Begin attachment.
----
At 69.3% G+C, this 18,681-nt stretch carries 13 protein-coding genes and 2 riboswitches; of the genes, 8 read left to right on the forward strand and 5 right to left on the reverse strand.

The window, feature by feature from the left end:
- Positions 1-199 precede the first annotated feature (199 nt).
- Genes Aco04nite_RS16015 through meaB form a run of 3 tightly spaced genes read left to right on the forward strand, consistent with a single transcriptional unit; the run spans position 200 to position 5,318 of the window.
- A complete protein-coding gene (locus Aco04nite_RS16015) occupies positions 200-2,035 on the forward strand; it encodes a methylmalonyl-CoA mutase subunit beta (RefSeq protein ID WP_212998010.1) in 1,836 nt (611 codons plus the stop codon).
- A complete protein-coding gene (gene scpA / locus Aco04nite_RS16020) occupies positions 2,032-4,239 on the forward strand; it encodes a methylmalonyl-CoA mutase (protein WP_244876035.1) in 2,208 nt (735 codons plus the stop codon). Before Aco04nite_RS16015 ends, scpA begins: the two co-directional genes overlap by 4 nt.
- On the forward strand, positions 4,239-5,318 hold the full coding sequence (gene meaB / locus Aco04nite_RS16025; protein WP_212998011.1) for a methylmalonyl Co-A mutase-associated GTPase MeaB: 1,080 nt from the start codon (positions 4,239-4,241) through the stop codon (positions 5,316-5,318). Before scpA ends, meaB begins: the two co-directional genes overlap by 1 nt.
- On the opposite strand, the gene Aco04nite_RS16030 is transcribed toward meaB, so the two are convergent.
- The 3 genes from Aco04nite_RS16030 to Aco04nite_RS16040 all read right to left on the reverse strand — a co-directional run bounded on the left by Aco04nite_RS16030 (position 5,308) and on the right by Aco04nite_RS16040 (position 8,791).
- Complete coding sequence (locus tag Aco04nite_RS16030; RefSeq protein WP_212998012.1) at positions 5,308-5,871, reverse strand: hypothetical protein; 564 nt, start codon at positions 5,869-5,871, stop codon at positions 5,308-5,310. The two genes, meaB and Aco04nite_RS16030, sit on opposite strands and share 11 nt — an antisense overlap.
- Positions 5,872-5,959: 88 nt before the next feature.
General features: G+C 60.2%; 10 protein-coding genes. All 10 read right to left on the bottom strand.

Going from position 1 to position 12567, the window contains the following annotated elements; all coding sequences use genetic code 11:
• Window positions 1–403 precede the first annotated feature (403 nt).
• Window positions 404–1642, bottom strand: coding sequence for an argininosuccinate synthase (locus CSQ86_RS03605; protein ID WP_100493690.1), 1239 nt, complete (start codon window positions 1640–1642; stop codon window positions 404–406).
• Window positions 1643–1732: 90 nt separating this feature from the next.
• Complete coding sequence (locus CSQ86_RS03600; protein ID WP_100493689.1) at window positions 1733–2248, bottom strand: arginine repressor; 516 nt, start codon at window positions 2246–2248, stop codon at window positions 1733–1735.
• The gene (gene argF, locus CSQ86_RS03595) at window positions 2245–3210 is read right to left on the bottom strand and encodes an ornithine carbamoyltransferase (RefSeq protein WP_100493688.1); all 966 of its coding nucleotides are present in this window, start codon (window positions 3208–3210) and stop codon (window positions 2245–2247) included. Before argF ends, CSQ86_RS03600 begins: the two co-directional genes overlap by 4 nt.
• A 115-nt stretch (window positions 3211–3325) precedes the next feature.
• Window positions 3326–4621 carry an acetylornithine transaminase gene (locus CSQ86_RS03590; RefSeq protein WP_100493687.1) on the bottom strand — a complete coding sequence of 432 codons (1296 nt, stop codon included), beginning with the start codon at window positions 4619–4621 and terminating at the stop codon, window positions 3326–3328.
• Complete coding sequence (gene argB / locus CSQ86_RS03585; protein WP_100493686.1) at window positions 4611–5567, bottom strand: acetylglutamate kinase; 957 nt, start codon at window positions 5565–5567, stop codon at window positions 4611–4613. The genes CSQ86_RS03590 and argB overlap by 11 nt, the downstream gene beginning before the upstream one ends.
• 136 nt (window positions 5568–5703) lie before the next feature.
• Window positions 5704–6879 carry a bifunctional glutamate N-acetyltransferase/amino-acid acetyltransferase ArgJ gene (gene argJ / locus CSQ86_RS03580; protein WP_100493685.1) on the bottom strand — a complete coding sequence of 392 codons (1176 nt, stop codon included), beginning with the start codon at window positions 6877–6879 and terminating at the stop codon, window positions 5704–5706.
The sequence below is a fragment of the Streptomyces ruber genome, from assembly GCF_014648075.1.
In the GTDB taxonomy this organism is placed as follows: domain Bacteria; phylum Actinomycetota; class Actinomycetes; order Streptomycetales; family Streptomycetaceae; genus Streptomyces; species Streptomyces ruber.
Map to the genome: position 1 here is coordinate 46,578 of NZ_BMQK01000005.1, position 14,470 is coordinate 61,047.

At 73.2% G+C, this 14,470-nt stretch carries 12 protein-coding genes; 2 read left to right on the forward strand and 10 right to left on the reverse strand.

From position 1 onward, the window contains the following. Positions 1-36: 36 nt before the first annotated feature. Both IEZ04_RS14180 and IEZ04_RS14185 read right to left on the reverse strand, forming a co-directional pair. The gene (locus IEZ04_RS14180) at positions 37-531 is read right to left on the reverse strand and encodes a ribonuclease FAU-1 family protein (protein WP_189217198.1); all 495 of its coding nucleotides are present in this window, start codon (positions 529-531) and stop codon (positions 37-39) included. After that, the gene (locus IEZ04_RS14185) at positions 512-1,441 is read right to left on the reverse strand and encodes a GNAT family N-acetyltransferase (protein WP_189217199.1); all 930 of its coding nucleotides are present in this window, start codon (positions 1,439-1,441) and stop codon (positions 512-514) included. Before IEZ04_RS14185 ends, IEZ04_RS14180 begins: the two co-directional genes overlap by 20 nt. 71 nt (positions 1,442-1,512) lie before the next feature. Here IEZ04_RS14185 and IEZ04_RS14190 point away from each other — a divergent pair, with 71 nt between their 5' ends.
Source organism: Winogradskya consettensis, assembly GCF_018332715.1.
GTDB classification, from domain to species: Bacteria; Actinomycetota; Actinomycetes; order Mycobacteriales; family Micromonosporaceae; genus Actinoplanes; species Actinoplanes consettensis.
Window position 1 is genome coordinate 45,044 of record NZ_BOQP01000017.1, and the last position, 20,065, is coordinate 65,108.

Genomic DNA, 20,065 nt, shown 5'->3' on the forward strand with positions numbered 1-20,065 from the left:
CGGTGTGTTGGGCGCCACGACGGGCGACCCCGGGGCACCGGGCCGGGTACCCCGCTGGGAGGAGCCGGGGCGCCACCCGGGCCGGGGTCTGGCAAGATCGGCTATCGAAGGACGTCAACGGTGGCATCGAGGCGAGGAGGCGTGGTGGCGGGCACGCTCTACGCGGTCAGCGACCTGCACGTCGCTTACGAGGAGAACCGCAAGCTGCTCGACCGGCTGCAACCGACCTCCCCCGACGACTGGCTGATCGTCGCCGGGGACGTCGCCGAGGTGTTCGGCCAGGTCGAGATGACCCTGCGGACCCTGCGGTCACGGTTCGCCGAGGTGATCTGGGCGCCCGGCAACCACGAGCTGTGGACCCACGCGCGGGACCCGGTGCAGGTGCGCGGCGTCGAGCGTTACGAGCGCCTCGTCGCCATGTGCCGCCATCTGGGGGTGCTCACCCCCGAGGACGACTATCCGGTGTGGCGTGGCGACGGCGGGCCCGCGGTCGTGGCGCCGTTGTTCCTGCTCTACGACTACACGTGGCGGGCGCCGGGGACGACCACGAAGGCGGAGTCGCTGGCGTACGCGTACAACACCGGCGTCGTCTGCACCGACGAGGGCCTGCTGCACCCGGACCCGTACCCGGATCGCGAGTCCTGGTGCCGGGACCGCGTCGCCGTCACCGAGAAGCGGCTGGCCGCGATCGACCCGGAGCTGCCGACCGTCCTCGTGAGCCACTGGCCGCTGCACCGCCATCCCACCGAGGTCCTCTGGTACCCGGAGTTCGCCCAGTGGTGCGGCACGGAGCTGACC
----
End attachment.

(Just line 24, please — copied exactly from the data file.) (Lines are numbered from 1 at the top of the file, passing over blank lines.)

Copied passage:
The sequence below is a fragment of the Streptomyces ruber genome, from assembly GCF_014648075.1.